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Working Knowledge [Paperback]

Petr Král , Frank Wynne

Price: CDN$ 16.95 & FREE Shipping on orders over CDN$ 25. Details
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Book Description

Jan. 1 2008

In Working Knowledge, over the course of one hundred brief and evanescent texts, Král brings together, as his compatriot Milan Kundera writes in his introduction, “this strange and beautiful existential encyclopaedia of the everyday”.
Whether describing twilight, a toothpick, the ritual of shaving or the act of going upstairs, his gaze is ingenuous, humble, amazed. Mute objects, fleeting gestures, changeless passions: Král forces us to look at them anew. Each limpid, graceful essay is a brief voyage of discovery in which lowly objects and everyday actions, so often unobserved, are transfigured. Petr Král has the unerring ability to perceive, to catch the commonplace by surprise and with the unsettling clarity see beyond the everyday to the fabric of life beneath.

Product Details

  • Paperback: 160 pages
  • Publisher: Pushkin Press (Jan. 1 2008)
  • Language: English
  • ISBN-10: 1901285731
  • ISBN-13: 978-1901285734
  • Product Dimensions: 2 x 11.8 x 19 cm
  • Shipping Weight: 181 g
  • Amazon Bestsellers Rank: #1,919,330 in Books (See Top 100 in Books)

Product Description

Review

"It is our blindness, existential blindness which makes the world around us so mysterious. In his discreet way, Petr Král lifts the veil." - Milan Kundera

"With Král’s virtuosic ability to get at the meat of a thing [...] we’re treated to a sober and bittersweet and painfully observant volume." - Jeff Waxman, Review of Contemporary Fiction

"Elegant and incisive meditations [...] Král hints at the metaphysical ramifications of whatever he comes across." - John Taylor, Times Literary Supplement

About the Author


Petr Král, born in Czechoslovakia in 1941, was a member of the Czech surrealist movement alongside Vratislav Effenberger and the poet Vítezslav Nezval. He moved to Paris in 1968, where in the forty years since he has gained a considerable reputation as a prolific poet, essayist and film critic. He has also written a remarkable two-volume work on the burlesque comedies of the silent era. Petr Král lives and works in Paris and Prague where he returned in 2008.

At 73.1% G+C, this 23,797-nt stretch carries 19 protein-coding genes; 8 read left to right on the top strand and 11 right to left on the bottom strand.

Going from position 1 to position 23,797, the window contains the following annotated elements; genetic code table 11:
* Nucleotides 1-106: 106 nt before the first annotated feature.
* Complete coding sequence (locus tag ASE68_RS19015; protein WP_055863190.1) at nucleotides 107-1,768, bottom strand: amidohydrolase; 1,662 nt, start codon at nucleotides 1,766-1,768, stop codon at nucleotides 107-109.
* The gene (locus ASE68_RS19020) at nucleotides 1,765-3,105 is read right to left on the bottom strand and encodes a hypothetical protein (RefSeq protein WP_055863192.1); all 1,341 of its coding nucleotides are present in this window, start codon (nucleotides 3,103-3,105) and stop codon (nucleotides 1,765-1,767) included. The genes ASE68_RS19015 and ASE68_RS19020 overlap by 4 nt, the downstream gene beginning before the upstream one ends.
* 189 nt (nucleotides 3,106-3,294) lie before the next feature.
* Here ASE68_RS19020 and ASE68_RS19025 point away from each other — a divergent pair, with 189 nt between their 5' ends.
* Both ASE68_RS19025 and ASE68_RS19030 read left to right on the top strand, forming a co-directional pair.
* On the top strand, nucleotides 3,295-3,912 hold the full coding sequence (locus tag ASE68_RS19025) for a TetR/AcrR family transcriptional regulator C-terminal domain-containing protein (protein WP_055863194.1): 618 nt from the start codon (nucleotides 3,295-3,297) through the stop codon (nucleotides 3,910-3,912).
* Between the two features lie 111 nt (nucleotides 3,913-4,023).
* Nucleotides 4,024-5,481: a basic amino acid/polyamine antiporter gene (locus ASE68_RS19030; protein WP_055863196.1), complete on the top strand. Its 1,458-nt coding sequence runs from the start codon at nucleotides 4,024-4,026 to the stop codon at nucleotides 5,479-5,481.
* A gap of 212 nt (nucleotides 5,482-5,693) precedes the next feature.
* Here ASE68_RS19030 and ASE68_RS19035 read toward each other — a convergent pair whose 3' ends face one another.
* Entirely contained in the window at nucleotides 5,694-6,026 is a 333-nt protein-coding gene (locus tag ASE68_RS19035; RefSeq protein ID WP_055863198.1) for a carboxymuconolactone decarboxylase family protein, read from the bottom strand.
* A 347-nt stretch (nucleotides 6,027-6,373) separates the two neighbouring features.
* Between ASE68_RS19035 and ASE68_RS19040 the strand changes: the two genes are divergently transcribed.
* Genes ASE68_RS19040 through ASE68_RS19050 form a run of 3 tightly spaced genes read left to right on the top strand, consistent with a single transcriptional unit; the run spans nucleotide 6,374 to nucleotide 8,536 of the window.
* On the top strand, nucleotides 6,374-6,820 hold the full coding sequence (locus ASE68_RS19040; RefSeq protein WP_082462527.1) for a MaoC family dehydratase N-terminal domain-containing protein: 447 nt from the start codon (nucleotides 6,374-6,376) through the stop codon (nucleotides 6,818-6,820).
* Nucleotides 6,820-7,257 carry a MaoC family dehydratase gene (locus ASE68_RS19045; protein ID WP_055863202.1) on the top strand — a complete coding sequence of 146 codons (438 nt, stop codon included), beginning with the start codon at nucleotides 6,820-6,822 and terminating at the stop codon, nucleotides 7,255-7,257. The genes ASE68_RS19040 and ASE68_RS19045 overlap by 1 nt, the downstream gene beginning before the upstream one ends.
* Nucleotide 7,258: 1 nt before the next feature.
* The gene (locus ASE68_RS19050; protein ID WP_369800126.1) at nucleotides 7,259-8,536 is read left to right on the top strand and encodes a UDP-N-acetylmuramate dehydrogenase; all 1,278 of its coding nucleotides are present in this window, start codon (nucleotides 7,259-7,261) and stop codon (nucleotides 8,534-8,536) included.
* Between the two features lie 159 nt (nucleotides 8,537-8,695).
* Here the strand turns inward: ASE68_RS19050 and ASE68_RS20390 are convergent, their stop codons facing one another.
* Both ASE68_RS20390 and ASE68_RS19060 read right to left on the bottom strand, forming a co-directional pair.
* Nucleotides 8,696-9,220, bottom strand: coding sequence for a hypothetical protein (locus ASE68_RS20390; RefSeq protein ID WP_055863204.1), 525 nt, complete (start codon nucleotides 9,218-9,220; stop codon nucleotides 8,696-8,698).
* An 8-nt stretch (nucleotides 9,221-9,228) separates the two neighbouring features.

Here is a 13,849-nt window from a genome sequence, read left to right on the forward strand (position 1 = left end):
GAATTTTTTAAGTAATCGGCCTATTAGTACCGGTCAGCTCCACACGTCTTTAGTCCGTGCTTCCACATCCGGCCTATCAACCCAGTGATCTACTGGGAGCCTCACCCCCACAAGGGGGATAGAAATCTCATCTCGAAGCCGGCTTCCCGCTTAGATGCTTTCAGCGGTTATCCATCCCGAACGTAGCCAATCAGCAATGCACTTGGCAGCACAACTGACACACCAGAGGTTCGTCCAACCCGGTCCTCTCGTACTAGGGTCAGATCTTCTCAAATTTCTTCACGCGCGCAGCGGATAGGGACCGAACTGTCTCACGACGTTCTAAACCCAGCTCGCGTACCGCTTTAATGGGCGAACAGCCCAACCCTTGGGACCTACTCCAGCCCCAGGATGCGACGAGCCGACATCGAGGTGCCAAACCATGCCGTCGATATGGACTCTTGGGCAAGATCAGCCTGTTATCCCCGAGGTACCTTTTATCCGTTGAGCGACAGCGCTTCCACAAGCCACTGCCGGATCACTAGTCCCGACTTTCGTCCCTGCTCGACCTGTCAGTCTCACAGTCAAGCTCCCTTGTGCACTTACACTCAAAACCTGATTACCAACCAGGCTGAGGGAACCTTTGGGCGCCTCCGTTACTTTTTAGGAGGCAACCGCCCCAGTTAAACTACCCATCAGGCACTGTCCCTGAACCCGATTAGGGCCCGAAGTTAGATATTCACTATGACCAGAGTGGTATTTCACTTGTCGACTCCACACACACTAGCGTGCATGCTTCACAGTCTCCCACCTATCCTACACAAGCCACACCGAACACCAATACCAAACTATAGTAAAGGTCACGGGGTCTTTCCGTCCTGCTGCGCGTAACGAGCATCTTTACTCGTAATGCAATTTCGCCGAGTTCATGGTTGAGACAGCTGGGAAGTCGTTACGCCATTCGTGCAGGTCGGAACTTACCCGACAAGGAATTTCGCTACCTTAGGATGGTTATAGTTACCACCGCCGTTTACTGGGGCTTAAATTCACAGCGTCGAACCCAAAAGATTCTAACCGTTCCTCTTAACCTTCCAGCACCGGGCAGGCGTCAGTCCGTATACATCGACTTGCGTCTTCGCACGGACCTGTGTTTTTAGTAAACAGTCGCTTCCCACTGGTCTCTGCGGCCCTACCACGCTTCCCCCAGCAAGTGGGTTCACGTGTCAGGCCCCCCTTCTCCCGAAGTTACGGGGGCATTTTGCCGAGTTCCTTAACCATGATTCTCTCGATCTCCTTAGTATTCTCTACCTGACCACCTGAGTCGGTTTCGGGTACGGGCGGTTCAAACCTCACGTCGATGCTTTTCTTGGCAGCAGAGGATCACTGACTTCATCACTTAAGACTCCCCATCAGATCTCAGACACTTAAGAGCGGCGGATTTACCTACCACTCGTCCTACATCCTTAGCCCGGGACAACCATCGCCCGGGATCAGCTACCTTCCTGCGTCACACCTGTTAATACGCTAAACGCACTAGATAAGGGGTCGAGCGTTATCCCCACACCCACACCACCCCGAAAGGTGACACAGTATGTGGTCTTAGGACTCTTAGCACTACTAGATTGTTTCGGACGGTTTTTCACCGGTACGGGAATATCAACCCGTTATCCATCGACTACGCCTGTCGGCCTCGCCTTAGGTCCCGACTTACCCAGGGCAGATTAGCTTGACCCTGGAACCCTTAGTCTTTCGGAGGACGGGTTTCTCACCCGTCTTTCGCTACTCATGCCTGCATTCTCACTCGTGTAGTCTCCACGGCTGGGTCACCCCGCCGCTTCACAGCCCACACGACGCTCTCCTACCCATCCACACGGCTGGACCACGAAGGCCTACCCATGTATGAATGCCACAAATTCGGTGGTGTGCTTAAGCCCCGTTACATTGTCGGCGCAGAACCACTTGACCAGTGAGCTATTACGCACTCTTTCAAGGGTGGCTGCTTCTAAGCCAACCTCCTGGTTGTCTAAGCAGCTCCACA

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Most Helpful Customer Reviews on Amazon.com (beta)
Amazon.com: 3.7 out of 5 stars  3 reviews
1 of 1 people found the following review helpful
4.0 out of 5 stars SIMPLE LANGUAGE WITH LAYERS OF MEANING Nov. 23 2012
By David Keymer - Published on Amazon.com
Format:Paperback|Verified Purchase
. Working Knowledge is a book of apercus -short, lyrical, often waxing philosophic about some common object or activity in our mundane world: the first cup of coffee on a Saturday morning, the feeling of a clean shirt, the pleasure of relieving oneself by the side of the road after having drunk too much wine.... Kral is a Czech, now long naturalized in Paris -he fled Czechoslovakia for France in1968-- and a surrealist poet. This, my first encounter with him, has been generally positive. Although each musing is short -usually a page or two--they're not to be rushed through. I've enjoyed them most reading just one or two each morning. That way their effect sinks in. They can't be rushed. There is al lovely reflection on doors -on what they mean to us--which includes this half-sentence that I liked so much that I've included it as an epigram in a piece I'm writing: "We hold the key to the door, but not to the day that lies beyond." The sentence continues: "--which key remains constantly to be found, and we do so in the manner in which we cross the threshold."